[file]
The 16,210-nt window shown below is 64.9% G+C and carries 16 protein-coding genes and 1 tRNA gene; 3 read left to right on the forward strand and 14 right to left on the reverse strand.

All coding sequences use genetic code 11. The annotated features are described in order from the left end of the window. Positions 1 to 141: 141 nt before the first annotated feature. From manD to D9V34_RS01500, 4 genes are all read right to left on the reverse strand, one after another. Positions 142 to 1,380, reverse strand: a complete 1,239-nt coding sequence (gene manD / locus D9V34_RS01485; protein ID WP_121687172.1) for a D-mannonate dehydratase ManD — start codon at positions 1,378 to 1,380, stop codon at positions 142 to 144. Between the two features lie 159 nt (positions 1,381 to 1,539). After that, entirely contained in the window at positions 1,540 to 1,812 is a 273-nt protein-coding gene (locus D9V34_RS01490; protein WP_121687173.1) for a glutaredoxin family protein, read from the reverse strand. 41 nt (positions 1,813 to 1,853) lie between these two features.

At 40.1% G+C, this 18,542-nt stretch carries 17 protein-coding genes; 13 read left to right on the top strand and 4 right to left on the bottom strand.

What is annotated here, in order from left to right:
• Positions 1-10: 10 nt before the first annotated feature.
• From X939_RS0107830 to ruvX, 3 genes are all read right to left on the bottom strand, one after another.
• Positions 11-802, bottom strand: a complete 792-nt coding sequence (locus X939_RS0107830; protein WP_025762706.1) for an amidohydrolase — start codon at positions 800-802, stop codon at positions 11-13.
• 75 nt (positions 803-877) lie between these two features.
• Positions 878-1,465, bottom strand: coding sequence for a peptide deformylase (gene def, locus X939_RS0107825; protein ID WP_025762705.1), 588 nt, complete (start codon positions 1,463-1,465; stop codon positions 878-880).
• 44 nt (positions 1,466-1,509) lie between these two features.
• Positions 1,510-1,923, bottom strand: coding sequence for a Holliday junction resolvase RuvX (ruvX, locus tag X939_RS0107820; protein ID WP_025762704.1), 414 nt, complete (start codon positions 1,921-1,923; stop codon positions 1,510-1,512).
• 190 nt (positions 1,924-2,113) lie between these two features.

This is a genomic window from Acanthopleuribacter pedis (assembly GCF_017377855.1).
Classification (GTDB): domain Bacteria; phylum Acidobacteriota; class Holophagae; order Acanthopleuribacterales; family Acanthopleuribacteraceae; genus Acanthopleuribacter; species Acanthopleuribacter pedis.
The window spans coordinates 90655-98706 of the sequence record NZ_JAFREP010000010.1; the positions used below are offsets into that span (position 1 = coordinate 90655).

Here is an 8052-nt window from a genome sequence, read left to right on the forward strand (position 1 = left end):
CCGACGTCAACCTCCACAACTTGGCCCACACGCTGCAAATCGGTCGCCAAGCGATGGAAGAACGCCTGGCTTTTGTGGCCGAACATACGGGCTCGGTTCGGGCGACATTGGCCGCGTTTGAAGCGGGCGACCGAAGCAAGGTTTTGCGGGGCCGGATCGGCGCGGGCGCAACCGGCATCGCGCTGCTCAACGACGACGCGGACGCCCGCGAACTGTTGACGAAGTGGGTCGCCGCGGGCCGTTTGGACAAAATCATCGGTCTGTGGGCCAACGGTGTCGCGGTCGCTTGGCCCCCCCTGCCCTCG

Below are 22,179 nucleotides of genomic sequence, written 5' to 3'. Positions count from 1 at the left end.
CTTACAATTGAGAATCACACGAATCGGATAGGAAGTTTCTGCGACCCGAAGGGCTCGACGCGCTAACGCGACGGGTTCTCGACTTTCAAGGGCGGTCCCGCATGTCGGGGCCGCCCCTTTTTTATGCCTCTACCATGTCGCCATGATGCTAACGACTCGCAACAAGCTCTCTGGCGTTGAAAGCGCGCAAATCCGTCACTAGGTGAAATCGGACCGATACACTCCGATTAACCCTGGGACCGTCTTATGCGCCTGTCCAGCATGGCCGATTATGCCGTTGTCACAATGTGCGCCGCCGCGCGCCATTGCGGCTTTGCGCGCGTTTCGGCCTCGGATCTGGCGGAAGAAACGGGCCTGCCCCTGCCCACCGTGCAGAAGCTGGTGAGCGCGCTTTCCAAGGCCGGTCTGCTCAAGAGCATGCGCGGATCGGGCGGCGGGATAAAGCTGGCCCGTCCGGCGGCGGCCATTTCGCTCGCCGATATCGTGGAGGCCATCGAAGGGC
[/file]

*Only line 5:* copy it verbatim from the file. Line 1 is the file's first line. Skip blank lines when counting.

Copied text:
• Positions 1-10: 10 nt before the first annotated feature.